The defining characteristic of fiber broadband is that it is a high-speed commutation solution. It relies on fiber optic cables for data transmission due to the fact that these cables are more efficient than the traditional copper cables. Defense systems and rely upon fiber broadband for their communication as it is fast and reliable. When it comes to gaming and streaming content, faster is infinitely better. Using fiber broadband means a better Internet experience.
So should you invest in fiber broadb
and? Just how fast is it and what are the different types available?
Here’s a concise guide.
How much difference will fiber broadband make to my Internet experience?
If you have numerous Internet users in your household then it means that (in most cases) more than one device will be accessing the Internet at any one time. Now multiply that by households across the nation – at peak times (like the evening or weekends) you are sharing bandwidth with a bunch of people – and your downloads can slow to a crawl.
It’ll make you tear your hair out. Imagine the scenario where you are downloading some vital work-related files, your teenage son is playing call of Duty and your pre-teen daughter is watching YouTube for makeup tips. That file is going to take a long time to be downloaded – and you can forget about watching your favorite TV show.
Sound familiar? If so you need fiber broadband.
How does the technology work?
Fiber broadband uses an extensive network of fiber optic cables to supply data over distances that may have caused data degradation in the old days. That data can now literally travel at the speed of light – with no degradation across the ocean via submarine cable systems. The result is faster downloads and a rock-solid connection to the ‘net.
Research by Ofcom in the United Kingdom revealed that most houses were still reliant on ADSL technology – which relies on copper cabling. But ADSL becomes a thing of the past when you have fiber broadband.
Tell me more.
There are two different types of fiber broadband. These are FTTP and FTTC.
The acronym FTTC stands for ‘Fiber to the Cabinet’. It has also earned the name ‘Superfast Broadband’. It works through a network of fiber optic cables running between a telephone exchange and the phone cabinet home. The copper cables run to your home and deliver data.
This acronym stands for ‘Fiber to the Premises’ (it is also sometimes called Fiber to the Home – FTTH). Other names are Full Fiber Broadband or Ultrafast Broadband. With this technology fiber optic cables run right to your home. This supplies extremely fast data transmission rates – but may not be available all across the UK.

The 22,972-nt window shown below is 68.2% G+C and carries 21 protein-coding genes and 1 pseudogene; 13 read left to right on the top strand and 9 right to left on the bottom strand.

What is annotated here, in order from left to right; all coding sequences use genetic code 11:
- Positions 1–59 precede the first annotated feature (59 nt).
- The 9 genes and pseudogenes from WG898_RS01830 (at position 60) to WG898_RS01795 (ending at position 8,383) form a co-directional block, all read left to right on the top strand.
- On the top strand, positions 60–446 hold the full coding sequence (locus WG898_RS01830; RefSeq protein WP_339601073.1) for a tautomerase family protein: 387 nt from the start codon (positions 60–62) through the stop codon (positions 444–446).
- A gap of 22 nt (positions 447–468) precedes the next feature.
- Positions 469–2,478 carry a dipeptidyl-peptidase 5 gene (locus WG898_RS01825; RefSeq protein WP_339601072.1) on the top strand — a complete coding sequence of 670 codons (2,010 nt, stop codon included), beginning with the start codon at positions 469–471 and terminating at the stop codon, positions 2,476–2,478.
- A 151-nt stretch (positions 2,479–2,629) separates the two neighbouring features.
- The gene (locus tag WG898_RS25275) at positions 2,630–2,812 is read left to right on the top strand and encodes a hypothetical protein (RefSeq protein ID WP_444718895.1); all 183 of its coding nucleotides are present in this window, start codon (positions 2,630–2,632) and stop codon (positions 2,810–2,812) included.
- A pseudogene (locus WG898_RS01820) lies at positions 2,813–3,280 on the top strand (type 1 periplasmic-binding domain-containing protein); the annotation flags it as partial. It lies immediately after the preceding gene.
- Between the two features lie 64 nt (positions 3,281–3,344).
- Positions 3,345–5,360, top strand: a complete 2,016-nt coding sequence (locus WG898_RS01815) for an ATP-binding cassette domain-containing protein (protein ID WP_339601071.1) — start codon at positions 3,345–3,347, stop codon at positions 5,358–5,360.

Just how fast is Fiber Broadband?
At ultrafast speeds downloads average around 300Mps (according to Ofcom). But the majority of Superfast fiber connections in the UK provide downloads of around 30Mps. But you experience may vary depending on how far away your home is from the street cabinet or telephone exchange.
There are a number of other factors that can affect speed.
- The speed of your device.
- The wiring in your home.
- Number of users.
- Time of day.
We are able to provide two packages
Unlimited fiber broadband offers an average download speed of 35Mps – and the unlimited ‘Fiber Plus’ that offers a download speed of 63Mps. There are also four full fiber packages that can offer up to 900Mps.
It’s incredibly simple to compare the packages on offer and find the one that suits your unique needs.
So what are the benefits of fiber broadband?
Using cutting-edge technology harnessing beams of light – meaning more data and less waiting.
So everything is faster, including:
- Downloading video or music
- Online gaming
- Checking and posting to social media
- Work from home on a variety of tasks
- Browsing the Internet
- Work communication
More Robust Connection
Fiber optic cables are tougher than copper wire. They are highly resistant to electrical interference – and low temperatures – all factors that affect traditional Internet broadband connectivity.
In the case of ADSL the further you are away from the telephone exchange the greater the drop in signal strength and data quality. Fiber optic cables are superior to copper when it comes to data transmission over distance.
The Bandwidth issue
Bandwidth is shorthand for how much data you can transmit and receive at certain times. Low bandwidth means a slow connection, especially if multiple devices are being used at the same time in your home.
Copper cables were simply not designed for data transfer. The further they are from the exchange – the greater the bandwidth loss.FTTC connections only use that copper from your street cabinet and therefore don’t suffer large bandwidth dropoffs like ADSL. With FTTP you get fiber optic cabling right up to your home – so there is no appreciable loss of bandwidth.
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